> encyclopedia. It was a hype because such thing didn't exist before. It
> exists now all over the Internet. And without qualitative
> breakthroughs, we have to do things regularly. And models exist: IBM
> lives, Microsoft lives, Apple lives; Sinclair is dead, SGI is dead,
> Sun is dead; Netscape lives as Mozilla, Amsword lives as Libre Office,
> Ingres lives as PostgreSQL. Hi-tech organizations -- and we are
> hi-tech organization -- which survived were able to catch the
> technological development of their competitors. And our competitors
> are not millions of MediaWiki installations; our competitor is Hudong
> (note the features [1]), but also Google and Facebook. I am not saying
> that they are against us, but that we have to catch their
> technological development if we want to survive.
>
> [1] http://en.wikipedia.org/wiki/Hudong#Features
>
> _______________________________________________
> foundation-l mailing list
> [hidden email]
> Unsubscribe: https://lists.wikimedia.org/mailman/listinfo/foundation-l
>
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Re: Forkability, its problems and our problems

Fred Bauder-2

> Furthermore, offering trustworthy text and image dumps is not seductive.
> Making forks easy is not seductive. That means re-using content but also
> losing contributors which go to other communities. Don't expect much
> effort
> in that.

Forking is hard nasty work. I'd much rather the Wikimedia projects got up
to speed. However there are a lot of countervailing factors at work. On
the one hand we exclude interesting and significant material, on the
other we include childish and trivial material whose only purpose seems
to be to offend. In wiki speak "notability" and "no censorship".

Fred


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Re: Forkability, its problems and our problems

Tim Starling-2
In reply to this post by David Gerard-2
On 16/08/11 20:11, David Gerard wrote:
> Precis: annoy a subcommunity sufficiently, they leave in a group. Try
> to stop them from leaving (as opposed to trying to attract them back),
> they leave faster and take others with them.
>
> This is what I mean when I say "forkability will keep us honest."

I think that we should have some other reason for being attractive to
our editors apart from fear of forking. Say, some sort of goal or
mission statement, which is helped by having a strong WMF.

One problem with using fear of forking as your primary motivation for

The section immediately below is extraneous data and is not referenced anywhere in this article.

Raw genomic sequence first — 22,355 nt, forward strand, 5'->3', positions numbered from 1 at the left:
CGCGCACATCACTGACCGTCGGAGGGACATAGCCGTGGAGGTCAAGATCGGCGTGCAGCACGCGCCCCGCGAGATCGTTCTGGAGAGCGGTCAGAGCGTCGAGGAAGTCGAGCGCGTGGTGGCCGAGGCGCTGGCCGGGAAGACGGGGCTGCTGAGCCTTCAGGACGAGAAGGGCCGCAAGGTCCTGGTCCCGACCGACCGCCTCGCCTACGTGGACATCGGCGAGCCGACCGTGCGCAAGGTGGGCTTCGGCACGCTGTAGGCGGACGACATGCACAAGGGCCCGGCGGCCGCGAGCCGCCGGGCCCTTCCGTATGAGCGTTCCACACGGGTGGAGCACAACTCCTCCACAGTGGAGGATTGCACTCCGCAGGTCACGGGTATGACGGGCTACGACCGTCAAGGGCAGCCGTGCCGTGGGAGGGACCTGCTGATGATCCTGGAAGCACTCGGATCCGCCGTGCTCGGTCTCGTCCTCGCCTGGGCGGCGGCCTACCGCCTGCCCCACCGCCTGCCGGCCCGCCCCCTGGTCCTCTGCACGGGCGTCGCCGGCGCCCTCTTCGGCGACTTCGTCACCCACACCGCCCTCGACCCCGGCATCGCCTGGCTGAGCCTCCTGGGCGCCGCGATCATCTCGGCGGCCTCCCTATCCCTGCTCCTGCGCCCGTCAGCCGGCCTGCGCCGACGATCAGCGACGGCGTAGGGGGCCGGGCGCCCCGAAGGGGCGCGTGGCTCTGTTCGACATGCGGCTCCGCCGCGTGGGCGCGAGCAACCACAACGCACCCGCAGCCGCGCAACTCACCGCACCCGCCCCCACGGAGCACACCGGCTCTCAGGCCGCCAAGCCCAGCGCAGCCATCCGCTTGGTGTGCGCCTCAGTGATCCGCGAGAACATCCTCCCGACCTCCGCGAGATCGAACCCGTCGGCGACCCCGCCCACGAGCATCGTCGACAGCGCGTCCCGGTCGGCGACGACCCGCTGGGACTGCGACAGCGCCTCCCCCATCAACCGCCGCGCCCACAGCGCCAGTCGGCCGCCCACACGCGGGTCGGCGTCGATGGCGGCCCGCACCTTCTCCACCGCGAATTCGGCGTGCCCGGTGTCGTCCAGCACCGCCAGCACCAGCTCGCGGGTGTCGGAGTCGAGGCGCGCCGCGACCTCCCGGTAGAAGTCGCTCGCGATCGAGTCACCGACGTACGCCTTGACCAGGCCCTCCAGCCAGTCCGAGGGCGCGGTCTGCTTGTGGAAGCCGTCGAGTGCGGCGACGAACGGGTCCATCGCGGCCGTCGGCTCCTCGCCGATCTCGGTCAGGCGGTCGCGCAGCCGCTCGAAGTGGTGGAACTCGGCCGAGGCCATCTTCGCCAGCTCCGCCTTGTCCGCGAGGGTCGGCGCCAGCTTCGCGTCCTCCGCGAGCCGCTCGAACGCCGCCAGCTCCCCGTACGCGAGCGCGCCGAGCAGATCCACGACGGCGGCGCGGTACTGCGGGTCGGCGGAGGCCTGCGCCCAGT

doing things well is that forking is not as bad as some other
scenarios. For example, our editor community could go back to playing
computer games and watching TV, instead of doing something useful, and
people could pay for their encyclopedias. Indeed, it's hard to
understand why you want us to simultaneously be afraid of it and to
make it easier.

Another problem is that forking of a large Wikipedia edition has
proven to be extremely difficult, regardless of the availability of
image dumps, so the threat is very weak. The Chinese experience should
tell us how hard it is: Baidu Baike and Hudong were able to thrive
only with the Chinese Wikipedia completely blocked in Mainland China.

-- Tim Starling


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Re: Forkability, its problems and our problems

David Gerard-2
On 16 August 2011 14:37, Tim Starling <[hidden email]> wrote:

> I think that we should have some other reason for being attractive to
> our editors apart from fear of forking. Say, some sort of goal or
> mission statement, which is helped by having a strong WMF.
> One problem with using fear of forking as your primary motivation for


I didn't say or mean "primary".


- d.

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Re: Forkability, its problems and our problems

Milos Rancic-2
In reply to this post by Emilio J. Rodríguez-Posada
On Tue, Aug 16, 2011 at 12:55, emijrp <[hidden email]> wrote:

> Wikimedia Foundation wants to increase the participation and readers numbers
> just because the capitalist mind of forcing steady growing. They don't know
> how to reach that, just want to do it, and the participation growing is flat
> since 2007. They tried to improve usability, and nothing happened. Now, they
> are working in the gender issue. Tomorrow in the Global South. All them are
> great news headlines for the politically correct western world, but, as the
> Internet meme, they are doing it wrong.
>
> Wikipedia grew exponentially in the first years, and no Wikimedia Foundation
> was needed. Why? Because people easily saw which pages were needed. The
> encyclopedia was a blank page. Today, Wikipedia is showed as the most
> complete encyclopedia ever written. That is possible true, but that doesn't
> mean it is complete. We don't have to ask for new users, we have to show
> which stuff need to be written, and people will come. Really, users are
> coming, in hordes, visiting numbers are growing but they don't know where
> their help is needed.

After the revolution we will abandon capitalism and Wikimedia projects
would be able to flourish without rushing anywhere.

Until then, we are living in capitalism and we have to compete for
attention with other internet entities in capitalist world. In such
circumstances, keeping attention at some level is much harder task
than increasing attention. Simply, losing attention is natural. People
come and leave after some moment. So, you have to be able to get new
people and you need a strategy for getting that in wild. Scaling it
not to have growth is much harder task than working simply on getting
attention.

Against us are very large and very professional entities which want to
get more attention for their products. So, every new Facebook, Google,
Twitter or even Zynga feature is going directly against our ability to
keep attention. Fred, say whatever you want about dumbness of forums,
groups and games, but although I have no games in my Facebook stream
-- as I've blocked all of them and just once in a couple of weeks I
see one -- I am there because many people in my surroundings are there
and many of them because of games, forums and similar, for sure. If I
have them on Wikimedia projects, I would probably edit and wouldn't
limit my activity on bureaucratic and strategic tasks. In other words,